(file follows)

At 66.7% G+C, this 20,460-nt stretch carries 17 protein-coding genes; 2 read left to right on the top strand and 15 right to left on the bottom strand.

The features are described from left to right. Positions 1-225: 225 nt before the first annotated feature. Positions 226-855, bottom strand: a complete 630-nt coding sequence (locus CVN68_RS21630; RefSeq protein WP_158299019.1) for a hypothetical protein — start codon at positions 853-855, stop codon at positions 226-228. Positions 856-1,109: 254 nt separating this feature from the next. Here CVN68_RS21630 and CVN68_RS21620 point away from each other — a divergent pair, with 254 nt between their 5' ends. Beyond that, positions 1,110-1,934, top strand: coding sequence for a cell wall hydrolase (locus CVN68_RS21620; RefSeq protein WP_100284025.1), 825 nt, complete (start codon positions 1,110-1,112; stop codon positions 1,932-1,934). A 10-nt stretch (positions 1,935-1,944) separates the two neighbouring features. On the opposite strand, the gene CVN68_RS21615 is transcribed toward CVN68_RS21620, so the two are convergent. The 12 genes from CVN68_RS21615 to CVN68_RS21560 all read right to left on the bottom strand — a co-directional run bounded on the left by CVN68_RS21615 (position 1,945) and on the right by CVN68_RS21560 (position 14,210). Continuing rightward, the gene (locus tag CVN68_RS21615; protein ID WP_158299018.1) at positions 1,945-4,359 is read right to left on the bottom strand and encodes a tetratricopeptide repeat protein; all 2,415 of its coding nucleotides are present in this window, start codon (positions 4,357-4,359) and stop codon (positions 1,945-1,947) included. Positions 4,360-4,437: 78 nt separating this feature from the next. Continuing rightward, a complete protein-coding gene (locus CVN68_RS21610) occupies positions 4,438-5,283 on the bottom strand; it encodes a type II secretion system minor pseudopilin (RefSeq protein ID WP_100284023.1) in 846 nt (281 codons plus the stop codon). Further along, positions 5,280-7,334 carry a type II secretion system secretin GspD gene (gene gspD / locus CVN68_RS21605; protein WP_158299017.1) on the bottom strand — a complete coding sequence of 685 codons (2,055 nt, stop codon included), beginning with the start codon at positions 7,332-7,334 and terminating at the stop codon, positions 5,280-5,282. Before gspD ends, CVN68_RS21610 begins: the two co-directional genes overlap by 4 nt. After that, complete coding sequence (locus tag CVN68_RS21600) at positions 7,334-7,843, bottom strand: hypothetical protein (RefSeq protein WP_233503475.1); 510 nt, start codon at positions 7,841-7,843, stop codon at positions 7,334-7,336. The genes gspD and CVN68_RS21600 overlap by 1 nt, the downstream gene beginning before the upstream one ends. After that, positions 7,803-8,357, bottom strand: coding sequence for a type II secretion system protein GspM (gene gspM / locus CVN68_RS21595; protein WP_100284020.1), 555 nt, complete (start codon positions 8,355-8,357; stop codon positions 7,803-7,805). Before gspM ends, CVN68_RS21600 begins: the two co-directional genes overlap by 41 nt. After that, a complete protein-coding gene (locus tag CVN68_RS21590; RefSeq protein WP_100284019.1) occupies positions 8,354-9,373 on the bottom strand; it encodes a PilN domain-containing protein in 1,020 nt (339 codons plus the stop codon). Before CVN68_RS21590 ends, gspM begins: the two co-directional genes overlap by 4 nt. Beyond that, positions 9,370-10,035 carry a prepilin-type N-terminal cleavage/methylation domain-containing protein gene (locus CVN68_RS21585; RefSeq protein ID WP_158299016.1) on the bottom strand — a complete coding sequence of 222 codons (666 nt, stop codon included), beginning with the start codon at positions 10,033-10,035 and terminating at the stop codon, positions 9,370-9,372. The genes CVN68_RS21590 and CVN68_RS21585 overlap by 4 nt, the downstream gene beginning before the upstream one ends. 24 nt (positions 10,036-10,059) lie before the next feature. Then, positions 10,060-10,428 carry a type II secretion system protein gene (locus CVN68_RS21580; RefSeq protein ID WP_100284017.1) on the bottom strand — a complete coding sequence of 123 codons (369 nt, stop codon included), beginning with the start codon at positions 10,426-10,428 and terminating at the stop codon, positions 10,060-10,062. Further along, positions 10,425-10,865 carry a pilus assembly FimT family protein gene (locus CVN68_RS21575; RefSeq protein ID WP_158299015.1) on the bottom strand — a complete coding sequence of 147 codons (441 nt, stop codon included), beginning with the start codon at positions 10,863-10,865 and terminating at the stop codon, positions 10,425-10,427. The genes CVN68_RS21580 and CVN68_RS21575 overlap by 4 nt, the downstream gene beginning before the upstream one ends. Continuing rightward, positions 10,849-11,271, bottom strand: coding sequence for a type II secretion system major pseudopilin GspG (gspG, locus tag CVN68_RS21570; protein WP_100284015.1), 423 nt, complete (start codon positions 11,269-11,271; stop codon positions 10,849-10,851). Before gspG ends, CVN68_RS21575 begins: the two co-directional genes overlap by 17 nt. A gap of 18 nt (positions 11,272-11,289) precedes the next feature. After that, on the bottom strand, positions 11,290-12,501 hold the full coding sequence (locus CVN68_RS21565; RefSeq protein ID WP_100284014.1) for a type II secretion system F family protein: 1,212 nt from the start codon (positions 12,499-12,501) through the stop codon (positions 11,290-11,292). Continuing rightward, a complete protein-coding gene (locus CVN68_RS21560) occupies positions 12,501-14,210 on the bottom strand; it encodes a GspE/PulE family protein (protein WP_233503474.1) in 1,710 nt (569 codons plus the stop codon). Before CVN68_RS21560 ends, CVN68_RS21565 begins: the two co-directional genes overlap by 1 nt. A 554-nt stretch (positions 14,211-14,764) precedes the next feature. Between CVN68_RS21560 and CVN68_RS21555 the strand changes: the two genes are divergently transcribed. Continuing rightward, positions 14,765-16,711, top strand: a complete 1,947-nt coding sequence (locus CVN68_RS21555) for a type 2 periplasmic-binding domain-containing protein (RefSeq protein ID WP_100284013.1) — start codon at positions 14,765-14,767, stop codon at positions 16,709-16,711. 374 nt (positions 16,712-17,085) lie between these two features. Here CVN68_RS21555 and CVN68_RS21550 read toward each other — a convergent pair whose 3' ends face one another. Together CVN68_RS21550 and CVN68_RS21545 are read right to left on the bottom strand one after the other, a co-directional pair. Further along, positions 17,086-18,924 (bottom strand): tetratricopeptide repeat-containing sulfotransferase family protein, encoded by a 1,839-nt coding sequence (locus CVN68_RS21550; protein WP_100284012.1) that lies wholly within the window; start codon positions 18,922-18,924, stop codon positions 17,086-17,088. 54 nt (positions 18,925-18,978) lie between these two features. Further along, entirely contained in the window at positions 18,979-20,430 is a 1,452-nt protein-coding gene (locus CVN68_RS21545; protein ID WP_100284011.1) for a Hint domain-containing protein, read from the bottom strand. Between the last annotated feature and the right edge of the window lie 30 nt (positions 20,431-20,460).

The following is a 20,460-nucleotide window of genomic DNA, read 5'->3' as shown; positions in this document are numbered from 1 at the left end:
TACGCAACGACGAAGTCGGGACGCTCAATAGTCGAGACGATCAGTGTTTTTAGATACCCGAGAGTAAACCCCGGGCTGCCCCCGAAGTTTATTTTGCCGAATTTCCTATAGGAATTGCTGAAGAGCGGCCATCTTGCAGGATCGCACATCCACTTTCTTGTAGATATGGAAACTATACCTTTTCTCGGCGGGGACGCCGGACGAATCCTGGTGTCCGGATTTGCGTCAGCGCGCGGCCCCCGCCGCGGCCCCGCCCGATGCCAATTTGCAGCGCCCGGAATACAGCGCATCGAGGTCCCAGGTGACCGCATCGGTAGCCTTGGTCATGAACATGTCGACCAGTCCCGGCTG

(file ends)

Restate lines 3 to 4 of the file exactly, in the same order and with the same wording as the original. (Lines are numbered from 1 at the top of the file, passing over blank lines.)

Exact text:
The following is a 20,460-nucleotide window of genomic DNA, read 5'->3' as shown; positions in this document are numbered from 1 at the left end:
TACGCAACGACGAAGTCGGGACGCTCAATAGTCGAGACGATCAGTGTTTTTAGATACCCGAGAGTAAACCCCGGGCTGCCCCCGAAGTTTATTTTGCCGAATTTCCTATAGGAATTGCTGAAGAGCGGCCATCTTGCAGGATCGCACATCCACTTTCTTGTAGATATGGAAACTATACCTTTTCTCGGCGGGGACGCCGGACGAATCCTGGTGTCCGGATTTGCGTCAGCGCGCGGCCCCCGCCGCGGCCCCGCCCGATGCCAATTTGCAGCGCCCGGAATACAGCGCATCGAGGTCCCAGGTGACCGCATCGGTAGCCTTGGTCATGAACATGTCGACCAGTCCCGGCTG